Articles

Relationship & Animal Mating | Aggressive Male – Documentary

October 14, 2019


This is the loneliest animal on earth. His name is Jorge “The Loner” and he lives
here, on the Galapagos Islands. The reason for his nickname is that all others of his
species have died. He is the only one left. Jorge is an example of the importance, for
all living beings, of relations with others. Since the beginning of life in the sea, adaptation
has taught animals to establish relationships with other beings. Over millions of years,
driven by the idea that “united we stand”, many complex associations have been formed. No one on the planet wants to be forever alone,
and all animals surround themselves with more or less complex social structures, to increase
the chances of survival. The great herds of herbivores start by searching
for food together while they defend themselves from predators. But relations become more
complex when it is necessary to establish a hierarchy and rules governing communal life. In addition, these bonds are further complicated
by sexual reproduction, which implies the need to form couples and take care of the
offspring, and this makes it both more possible and more necessary to develop social intelligence. Groups become more complex in order to defend
themselves, but also to attack. Many fangs together can bring down larger
prey; but that makes it necessary to be organised,
to communicate, recognise each other, and share the meat. And conflicts need to be resolved, as far
as possible, without killing each other. Our life depends on it. The human mind has created bonds even beyond
the real world, seeking to communicate with superior beings who can help us explain the
thousands of questions posed by our enormous brains. It is these relationships that have enabled
mankind to colonise the entire earth, turning hominisation into humanisation, and making
the biological, cultural and environmental aspects inseparable. But let’s start at the beginning. This is
an albatross; since it was born, it has spent seven years flying and fishing out on the
ocean. And now it feels the irresistible urge to return to this island called Hispaniola,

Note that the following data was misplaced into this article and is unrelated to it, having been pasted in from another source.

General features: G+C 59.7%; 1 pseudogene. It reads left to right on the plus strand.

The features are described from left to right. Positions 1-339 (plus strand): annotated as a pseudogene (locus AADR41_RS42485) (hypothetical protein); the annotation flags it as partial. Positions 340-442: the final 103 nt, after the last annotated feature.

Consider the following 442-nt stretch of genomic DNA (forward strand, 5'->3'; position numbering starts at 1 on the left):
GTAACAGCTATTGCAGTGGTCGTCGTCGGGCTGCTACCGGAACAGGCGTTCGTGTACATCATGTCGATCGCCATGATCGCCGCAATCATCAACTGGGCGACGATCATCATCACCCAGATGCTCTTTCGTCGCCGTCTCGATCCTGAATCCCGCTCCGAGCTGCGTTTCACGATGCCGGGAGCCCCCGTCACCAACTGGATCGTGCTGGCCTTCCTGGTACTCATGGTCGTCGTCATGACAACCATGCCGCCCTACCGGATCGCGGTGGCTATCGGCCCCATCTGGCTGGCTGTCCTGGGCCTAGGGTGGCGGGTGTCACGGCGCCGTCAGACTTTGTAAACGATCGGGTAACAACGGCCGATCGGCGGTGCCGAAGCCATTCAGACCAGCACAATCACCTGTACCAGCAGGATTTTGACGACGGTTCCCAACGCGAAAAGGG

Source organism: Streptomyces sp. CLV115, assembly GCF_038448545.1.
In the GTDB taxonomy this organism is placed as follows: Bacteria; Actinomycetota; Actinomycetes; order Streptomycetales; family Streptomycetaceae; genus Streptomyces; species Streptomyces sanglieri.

on which it came into the world. It needs to find a lifelong mate, a bond which
may last for 50 years, so it’s important to make the right choice. The males arrive first, and wait. When they
meet, a complex ritual begins, their way of demonstrating a commitment to sharing their
genes ‘till death do us part’. Though it looks that way, this is not a combat
between rivals, but rather the courtship of animals with inexpressive faces, who have
to communicate through body gestures. Shortly afterwards, the grooming behaviour
consolidates the fundamental, and simplest bond between living beings: the couple. But some animals have developed reproductive
strategies in which stable relationships play no part. Here in Patagonia, Argentina, sex
is a rather more violent affair. This male elephant seal weighs 2,500 kilos.
He is capable of copulating with one hundred females in a single season, whether they want
to or not. He has fought hard to win this beach, and he won’t keep it for long. All
of the females must have his children, so there’s no time for seduction. Very few
achieve such a privilege – he is a grade one male, and all the females want big, strong
children like him. He will not be able to eat, and barely sleep,
because other males will constantly try to rape one of his females. And that means he
will have to fight. If the warning doesn’t work and the invader
persists, he will have to show him precisely why he is the king of the beach. For the females, a short rest before continuing. This is called “polygyny” and for the
females the evident sexual conflict is a guarantee of both the quantity and quality of descendents.
A biological pact which benefits both sides.

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